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Lethbridge Herald Newspaper Archives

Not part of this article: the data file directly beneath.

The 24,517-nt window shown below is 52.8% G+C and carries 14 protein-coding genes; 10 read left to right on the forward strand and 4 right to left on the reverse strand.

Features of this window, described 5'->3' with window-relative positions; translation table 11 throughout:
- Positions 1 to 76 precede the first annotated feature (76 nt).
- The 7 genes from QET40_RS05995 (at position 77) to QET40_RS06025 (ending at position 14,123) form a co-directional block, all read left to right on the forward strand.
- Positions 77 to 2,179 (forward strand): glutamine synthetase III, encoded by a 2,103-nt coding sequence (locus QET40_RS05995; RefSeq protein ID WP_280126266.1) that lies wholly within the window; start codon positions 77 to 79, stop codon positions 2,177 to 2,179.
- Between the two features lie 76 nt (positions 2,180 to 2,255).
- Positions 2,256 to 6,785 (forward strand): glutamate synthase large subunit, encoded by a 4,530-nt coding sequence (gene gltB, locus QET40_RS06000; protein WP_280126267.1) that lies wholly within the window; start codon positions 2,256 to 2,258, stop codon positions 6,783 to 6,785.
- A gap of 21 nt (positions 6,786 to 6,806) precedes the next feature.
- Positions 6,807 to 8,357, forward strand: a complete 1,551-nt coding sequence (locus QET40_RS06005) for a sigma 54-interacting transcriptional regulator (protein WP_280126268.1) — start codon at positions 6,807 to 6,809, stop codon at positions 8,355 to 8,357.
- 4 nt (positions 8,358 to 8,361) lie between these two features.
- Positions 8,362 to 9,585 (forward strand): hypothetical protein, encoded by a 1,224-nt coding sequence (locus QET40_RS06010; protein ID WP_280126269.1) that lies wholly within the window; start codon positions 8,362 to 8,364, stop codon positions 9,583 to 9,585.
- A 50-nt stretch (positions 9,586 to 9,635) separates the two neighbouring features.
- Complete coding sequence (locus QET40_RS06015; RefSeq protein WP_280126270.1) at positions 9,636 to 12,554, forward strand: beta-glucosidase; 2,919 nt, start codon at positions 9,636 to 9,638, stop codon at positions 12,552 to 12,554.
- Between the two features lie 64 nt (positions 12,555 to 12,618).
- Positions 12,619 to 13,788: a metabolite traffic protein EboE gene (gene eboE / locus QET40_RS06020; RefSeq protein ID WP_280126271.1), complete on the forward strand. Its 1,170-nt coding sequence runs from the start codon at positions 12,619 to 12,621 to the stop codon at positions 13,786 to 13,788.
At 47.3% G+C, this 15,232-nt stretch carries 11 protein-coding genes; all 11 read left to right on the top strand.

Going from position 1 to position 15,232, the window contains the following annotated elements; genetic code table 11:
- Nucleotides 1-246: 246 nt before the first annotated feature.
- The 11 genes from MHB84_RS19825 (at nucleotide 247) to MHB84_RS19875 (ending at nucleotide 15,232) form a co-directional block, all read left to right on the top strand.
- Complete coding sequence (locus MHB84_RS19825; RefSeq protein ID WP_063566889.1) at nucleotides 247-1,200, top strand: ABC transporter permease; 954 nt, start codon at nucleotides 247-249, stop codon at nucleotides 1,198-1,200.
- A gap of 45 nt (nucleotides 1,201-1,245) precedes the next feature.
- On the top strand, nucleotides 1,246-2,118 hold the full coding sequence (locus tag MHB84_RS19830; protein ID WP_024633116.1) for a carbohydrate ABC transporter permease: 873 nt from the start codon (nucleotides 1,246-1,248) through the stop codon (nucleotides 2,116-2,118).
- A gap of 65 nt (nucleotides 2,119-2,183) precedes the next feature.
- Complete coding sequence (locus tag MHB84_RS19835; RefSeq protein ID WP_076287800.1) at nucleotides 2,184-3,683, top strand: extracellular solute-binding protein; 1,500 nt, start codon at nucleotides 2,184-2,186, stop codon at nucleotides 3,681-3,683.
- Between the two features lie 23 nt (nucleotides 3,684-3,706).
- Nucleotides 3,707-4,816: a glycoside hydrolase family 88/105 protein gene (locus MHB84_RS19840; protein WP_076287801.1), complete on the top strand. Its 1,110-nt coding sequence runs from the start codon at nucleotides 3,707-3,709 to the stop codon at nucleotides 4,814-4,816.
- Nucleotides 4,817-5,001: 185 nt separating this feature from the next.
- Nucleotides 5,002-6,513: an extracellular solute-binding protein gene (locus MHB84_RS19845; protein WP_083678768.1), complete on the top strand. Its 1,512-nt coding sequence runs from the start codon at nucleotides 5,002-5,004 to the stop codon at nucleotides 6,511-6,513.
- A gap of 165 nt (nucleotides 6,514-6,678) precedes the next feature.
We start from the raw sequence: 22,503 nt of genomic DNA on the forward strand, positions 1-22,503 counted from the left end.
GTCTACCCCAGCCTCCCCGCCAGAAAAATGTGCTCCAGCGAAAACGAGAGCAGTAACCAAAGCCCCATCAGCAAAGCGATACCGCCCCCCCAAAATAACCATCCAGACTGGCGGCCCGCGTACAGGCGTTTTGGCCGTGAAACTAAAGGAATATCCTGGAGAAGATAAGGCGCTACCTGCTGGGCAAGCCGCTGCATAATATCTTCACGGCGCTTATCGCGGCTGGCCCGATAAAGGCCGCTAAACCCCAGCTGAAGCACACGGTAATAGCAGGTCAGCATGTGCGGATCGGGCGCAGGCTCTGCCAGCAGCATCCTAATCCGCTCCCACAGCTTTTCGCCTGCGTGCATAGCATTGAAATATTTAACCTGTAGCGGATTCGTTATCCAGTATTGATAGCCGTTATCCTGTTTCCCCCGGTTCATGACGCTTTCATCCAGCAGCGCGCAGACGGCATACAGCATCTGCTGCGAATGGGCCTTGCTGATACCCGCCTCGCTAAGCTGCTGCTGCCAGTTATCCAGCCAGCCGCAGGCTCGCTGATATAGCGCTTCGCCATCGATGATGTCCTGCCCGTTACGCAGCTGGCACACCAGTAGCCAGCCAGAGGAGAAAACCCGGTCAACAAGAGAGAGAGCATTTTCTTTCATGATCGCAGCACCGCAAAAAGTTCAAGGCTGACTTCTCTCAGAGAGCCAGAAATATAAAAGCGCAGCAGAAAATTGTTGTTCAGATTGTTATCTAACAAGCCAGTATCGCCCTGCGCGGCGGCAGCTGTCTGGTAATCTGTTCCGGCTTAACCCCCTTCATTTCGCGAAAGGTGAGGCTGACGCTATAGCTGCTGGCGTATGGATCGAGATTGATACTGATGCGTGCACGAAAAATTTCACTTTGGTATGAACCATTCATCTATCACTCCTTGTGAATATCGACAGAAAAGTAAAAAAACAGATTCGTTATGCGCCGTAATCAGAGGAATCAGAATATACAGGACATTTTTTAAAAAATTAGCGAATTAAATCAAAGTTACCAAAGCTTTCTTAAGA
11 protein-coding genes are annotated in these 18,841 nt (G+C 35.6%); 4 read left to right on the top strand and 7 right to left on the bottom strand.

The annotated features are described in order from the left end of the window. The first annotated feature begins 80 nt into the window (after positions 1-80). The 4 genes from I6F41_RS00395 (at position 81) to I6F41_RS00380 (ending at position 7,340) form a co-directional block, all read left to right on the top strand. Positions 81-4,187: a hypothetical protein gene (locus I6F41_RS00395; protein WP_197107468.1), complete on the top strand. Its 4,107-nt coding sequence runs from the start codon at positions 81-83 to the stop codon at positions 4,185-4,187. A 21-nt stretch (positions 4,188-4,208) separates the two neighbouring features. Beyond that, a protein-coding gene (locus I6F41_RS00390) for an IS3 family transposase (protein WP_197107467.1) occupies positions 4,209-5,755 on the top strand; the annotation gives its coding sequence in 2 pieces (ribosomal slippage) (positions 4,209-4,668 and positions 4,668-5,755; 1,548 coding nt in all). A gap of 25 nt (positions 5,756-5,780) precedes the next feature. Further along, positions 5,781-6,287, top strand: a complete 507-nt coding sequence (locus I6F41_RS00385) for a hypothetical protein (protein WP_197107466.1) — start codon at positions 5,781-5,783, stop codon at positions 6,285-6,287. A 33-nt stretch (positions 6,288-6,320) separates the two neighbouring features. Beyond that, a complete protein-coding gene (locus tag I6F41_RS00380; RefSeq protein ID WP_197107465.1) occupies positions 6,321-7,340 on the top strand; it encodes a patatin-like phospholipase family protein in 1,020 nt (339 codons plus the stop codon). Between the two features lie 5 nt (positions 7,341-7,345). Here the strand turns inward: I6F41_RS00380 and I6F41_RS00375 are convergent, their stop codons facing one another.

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Lethbridge Herald, The (Newspaper) - July 25, 1970, Lethbridge, Alberta THI IETHBRID6I HIIALD Saturday, July J5, YOUR HOROSCOPE By JEANE DIXON SUNDAY, JULY a Your birthday today: This coming year brings repeated readjustments between ef- forts to hold on to what you have and pressures toward personal changes, mostly constructive but not readily seen that way at first The results arts most likely to be incomplete at year's end. In any case, relinquish at least some of your worst habits. Your naturally sensitive na- ture makes this semicrisis year a poignant experience. Today's natives are often poignant experience. Today's natives are often critical but scrupulously honest, easily aroused to action. ABIES (March 21 April Attend to your community's Sunday customs, then go off to unaccustomed places. This gives you a different view of yourself. No shop talk now. TAURUS (April 20 May Much discussion today goes in circles. The essential .factor is not what is aid but the com- petition between the talkers. Take an experimental tack: break the circle. GEMINI (May 21 June Your home life and hobbies take up most of your time to- day. Older people around you are not comfortable, so cater to their emotional needs a bit. CANCER (June 21 July Skipping social activities may be sensible today. You have many interesting matters alive and working toward a pleasant day. LEO (July 23 Aug. Expect delays while people re- tell familiar tales. Try pairing talkative people off, leaving yourself out of it to attend to personal chores. VIRGO (Aug. 23 Sept. Take the simplest course today There are forces not readily amenable to understanding, lei atone control. Stay with your own set of people. LIBRA (Sept. 23 Oct. 22) Bread-Enrichment Argument Rages WASHINGTON (AP) Three doctors say that tripling the amount of iron in bread could harm more people than it helps. The United States Food and Drug Administration recently proposed such an increase to combat iron deficiency. The baking industry, American Med- ical Association and American Dietetic Association support the proposal. But two Boston medical pro- fessors and an Albany, N.Y., general practitioner have chal- lenged the proposal in letters to the FDA that raise the issue of tolerance to iron. The the only ones on record against the proposal, say there is no firm medical evi- dence to confirm that iron defi- ciency is a major health prob- lem. Nor is there enough evidence to satisfy them that adult men, who use less iron than women and children, will not be harmed by consuming much larger quantities of iron in their bread, the opponents say. Dr. Philip L. White, secretary Aussie Farmers Find New Use For Wheat PERTH, Australia (Reu- ters) West Australian wheat farmers, struggling to sell then- crops in a glutted world market, have found a new use for wheat, as a gaso- line additive. A dash 'of grain alcohol in the gasoline can give a car a real boost, a local group says, and to prove it, the group will send a car across Australia. CHANGE OF TASTE PERTH, Australia (AP) Youngsters suffering from mus- cular dystrophy who hated to take their weekly pint of vegeta- ble oil now are accepting it without complaints. It is blended with ice cream in a special process, with straw- berry, chocolate and lime the favorite flavors. of the American Medical Asso- ciation's council on food and nu- trition, has called iron-defi- ciency anemia and the resultant fatigue and low resistance to disease "one of the major nutri- tional problems of teen-age girls, and indeed adult women as well." In a 1965 survey, the U.S. de- partment of agriculture found that 25 per cent of boys 12 to 14, and 38 per cent of women and girls nine to 54 received less than recommended allowances of iron. The survey showed shortages were more severe among the poor. But the opponents of the bread-enrichment proposal note that iron shortage is not the same as anemia. They question whether the often undetectable evidence of iron shortage justt fies increasing iron in bread. One opponent, Dr. William H. Crosby, a professor of medicine and chief of blood studies at New England Medical Centre Hospitals, said doctors agree that the body does a poor job of working off excess iron. The mineral concentrates in the liver and other glands, possibly leading to glandular failure, he said. Dr. Crosby cited heavy iron consumption by South African Bantus, whose methods of cook- ing and brewing increase daily iron intake to 50 or 100 milli- grams a day per person. "About half the population is found, at death, to have serious accumulations of iron in liver, heart and other sus- ceptible organs and often these organs are severely said Dr. Crosby. The recommended minimum daily requirement for men- struating women is seven to 20 milligrams. For men the re- quirement is five to 10 milli- grams. The FDA proposal would allow between 50 and 60 milli- grams of iron in a one-pound loaf of enriched white bread. The present allowable level is 13 to 16.5 milligrams. Similar changes are proposed for flour. Although the American Medi- cal Association submitted little evidence on the tolerance issue, it estimated the proposal would raise the amount of iron con- sumed by men to what is called a maximum and safe level of 30 milligrams a day. GOREN ON BRIDGE BY CHARLES H. GOREN im: frr TIM eVttM Trltawl WEEKLY BRIDGE QUIZ East-West vulnerable, as South you hold: 4g The bidding has proceeded; South West North East IV Para 14 30 Pass Pin t What do JW bid 0. As Kmth The bidding has proceeded: Bwth West North Paw fits i c? Paw 4 Pasn 3 4 VIM fiat 4V tm 7 What da jw J-Both MX! Sooth you hold: 4KQ8 4KJ7 The bidding has proceeded: East Sooth West North Pass Pass 1 0 Pass INT Piss !4 f What do you bid BOW? q. 4-Both tnlnmbit, tat Sooth you hoM- -TA7 9AJ109SS 4KQ! The bidding has oramedcd: feast South West North flit 1 0 TV Dble. T do yon bid now'? 0. As South iralnerable, you hold: VAK984 OA8I2 The bidding has But Sonth Wtit North 1 4 Dole. 1 4 37 y Wist JOB bid now? 0. t-Ax Sooth vulnerable, yon hoM: able within your special- ties. But don't go beyond them into the unfamiliar. SCORPIO (Oct. 23 Nov. All sorts of things now show their flaws suddenly, with little provocation. Let .'everything that is falling apart finish do- ing so, then plan replacemenl Or repairs. SAGITTARIUS (Nov. 22-Det. Some privately support your views. Speak out on what- ever you really believe in, and eventually you are endorsed by these people. CAPRICORN (Dec. 22 Jan. You draw attention, rec- ognition. Step right up and ask for increased rewards. Put in a full day's effort. Change pace this evening; meditate. AQUARIUS (Jan. 20 Feb. What you do today is of unplanned importance, so do it well. Be selective in seeking co-operation. It is a long day with overtime or further devel- opments this evening. PISCES (Feb. 19-March Your material and spiritual re- sources are well replenished. Improve your home, your way of life. Habits are susceptible to firm discipline or change. 1970, Newsday, Inc. Knowles: Struggle To Change World BRANDON (CP) The five- day Youth International Semin- inar at Brandon University wound up here with en- couraging words from univer- sity chancellor Stanley Know- les who said he welcomed "the revolutionary spirit that has re- vealed itself at this confer- ence." Mr. Knowles, the New Demo- PEANUT GOURMETS To test the taste of a new peanut butter cereal, a ma- jor food company went to ex- perts a seven-year-old boy and a peanut-loving elephant. Here ftc two share a bowl of the cruncliy stuff. Dcspito spillage, both peanut gour- mets approved the new prod- uct. Edmonton Nuns In Accident VERNON, B.C. (CP) one of two sisters by birth who also were sisters of the same Roman Catholic order was killed in a car accident Thursday, 23 miles east of this Okanagan Valley City. The other was injured. Sister Augustine Gereine, 60, of Edmonton was killed when :hc ear she was driving over- turned in a ditch on Highway 97. Her sister, Sister M. Canisia, 62, also of Edmonton, was re- in satisfactory condition n hospital in Vcrnon. cratic Party MP for Winnipeg North Centre acted as chair- man for the seminar, attended by 05 international delegates and an equal number of Mani- toba youth. He threw off what he called "the cloak of impartiality" to tell delegates that "those who say that revolution and change are necessary are absolutely right." The veteran federal politician said he deplored "Hie utter im- morality of the imperialis- tic and economic wars, the pov- erty and inequality" that exist in the world. He urged the youthful dele- gates to continue to struggle for change in the world, and said the older generation should not try to keep control for them- selves. "It was our world when we were younger but it is yours now, and yours to make bet- ter." he said. Prior to the closing address, the relaxed tone which had dominated the conference dis- appeared briefly in a wrangle over the wording of a confer- ence declaration, dubbed the "Brandon declaration." The declaration was suggest- ed Wednesday after delegates gave a standing ovation to a Canadian University Services Overseas (CUSO) worker, Robert Sallery, who declared himself "on the side of revolu- tion and change." After 90 minutes of fruitless discussion, aggravated by a breakdown in the translation system, the declaration was passed. It assumes the necessity of co-operation between the youth of the world and urges that tlreir ideas be presented to the entire community, and not kept to themselves. "Youth must realize the ne- cessity of world peace and condemn all forms of repres- sion and it says. The foreign delegates toured Riding Mountain National Park later and then returned to New York by charter jet. Prior to the Brandon confer- ence, the international dels- gates had attended the 10-day United Nations Youth Assembly in New York. Atf MIDDLE-CLASS ANIMALS By Hugh Laidrnm NOT HALF AS MUCH AS YOU WILL! BEETLE BAILEY-By Mort Walker SIX MAN HONEYMOON PLYMOUTH, England (AP) Margaret Dawe is going on a honeymoon with six men. She is ;o marry Ian Staples, 23, the day before they leave with five men on a mountain climbing ex- (pedition to Afghanistan. U'L ABNER-By Al Capp 50 ONE VTDIMVWT